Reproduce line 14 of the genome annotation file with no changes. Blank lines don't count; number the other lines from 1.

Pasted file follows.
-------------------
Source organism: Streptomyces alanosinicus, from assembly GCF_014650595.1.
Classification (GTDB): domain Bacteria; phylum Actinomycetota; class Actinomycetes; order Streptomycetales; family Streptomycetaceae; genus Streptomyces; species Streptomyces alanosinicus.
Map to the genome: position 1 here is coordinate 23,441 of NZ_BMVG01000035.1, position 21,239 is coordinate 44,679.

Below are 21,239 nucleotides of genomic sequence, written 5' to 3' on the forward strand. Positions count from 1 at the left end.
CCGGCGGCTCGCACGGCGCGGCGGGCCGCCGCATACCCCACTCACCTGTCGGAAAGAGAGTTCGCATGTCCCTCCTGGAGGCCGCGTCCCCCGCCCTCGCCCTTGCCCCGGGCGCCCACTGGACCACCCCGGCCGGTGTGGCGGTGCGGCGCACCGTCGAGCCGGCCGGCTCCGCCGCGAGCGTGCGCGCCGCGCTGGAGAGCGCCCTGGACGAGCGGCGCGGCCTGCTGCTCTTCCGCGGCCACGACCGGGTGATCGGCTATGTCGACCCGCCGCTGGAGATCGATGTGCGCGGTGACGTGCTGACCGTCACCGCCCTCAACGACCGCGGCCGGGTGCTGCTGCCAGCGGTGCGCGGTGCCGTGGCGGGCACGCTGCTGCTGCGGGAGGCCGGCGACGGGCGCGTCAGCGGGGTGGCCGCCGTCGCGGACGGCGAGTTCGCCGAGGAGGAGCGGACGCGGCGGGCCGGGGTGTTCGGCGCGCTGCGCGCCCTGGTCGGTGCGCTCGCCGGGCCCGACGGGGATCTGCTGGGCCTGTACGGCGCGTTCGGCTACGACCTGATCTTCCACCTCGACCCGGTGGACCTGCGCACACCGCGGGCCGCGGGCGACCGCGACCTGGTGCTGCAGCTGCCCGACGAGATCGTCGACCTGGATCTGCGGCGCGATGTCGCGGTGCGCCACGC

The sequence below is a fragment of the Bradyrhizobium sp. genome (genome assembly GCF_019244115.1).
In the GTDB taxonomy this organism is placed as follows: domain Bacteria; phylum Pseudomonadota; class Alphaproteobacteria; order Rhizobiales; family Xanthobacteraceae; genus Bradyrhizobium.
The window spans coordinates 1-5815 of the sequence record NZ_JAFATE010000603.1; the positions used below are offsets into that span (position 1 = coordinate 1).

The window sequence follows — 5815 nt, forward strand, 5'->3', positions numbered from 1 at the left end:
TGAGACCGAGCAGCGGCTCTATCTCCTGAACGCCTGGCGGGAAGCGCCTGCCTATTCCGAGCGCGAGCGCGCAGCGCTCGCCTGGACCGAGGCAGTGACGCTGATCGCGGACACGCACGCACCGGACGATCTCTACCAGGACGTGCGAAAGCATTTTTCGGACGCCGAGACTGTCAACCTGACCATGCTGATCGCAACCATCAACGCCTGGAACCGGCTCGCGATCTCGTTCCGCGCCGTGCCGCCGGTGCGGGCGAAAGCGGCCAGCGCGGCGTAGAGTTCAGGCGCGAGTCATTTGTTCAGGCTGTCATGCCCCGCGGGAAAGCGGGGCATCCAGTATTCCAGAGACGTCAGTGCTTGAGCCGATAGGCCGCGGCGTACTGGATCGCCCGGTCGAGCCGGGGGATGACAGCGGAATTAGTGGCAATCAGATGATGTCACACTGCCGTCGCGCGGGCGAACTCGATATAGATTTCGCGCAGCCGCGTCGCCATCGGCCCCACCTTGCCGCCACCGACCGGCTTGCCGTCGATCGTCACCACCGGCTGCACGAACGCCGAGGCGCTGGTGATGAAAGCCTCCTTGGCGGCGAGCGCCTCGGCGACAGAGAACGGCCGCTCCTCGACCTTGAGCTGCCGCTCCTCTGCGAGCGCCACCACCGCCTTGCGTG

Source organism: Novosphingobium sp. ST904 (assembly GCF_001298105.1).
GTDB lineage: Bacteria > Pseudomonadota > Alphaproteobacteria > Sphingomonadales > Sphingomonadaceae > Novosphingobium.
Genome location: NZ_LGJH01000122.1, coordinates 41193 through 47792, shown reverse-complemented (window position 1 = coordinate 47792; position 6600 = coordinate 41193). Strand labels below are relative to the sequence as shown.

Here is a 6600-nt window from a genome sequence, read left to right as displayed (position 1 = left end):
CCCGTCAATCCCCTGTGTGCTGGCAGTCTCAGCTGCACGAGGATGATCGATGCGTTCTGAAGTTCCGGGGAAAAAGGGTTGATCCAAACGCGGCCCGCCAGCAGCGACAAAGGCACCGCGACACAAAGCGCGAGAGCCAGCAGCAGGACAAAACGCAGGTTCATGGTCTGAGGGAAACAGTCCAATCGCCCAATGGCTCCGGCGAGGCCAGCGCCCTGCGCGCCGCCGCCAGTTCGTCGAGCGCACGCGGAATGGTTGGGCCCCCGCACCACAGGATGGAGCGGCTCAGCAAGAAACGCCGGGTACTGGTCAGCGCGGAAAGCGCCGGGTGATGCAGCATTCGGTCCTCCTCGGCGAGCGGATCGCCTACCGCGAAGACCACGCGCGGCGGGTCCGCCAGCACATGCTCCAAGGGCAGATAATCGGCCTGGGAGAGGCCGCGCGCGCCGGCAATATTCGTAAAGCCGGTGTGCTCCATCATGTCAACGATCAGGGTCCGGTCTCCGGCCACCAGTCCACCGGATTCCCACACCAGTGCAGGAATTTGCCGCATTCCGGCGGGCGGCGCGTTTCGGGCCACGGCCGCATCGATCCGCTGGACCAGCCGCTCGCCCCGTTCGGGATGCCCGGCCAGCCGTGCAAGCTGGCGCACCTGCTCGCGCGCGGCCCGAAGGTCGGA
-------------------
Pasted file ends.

Here is a 6600-nt window from a genome sequence, read left to right as displayed (position 1 = left end):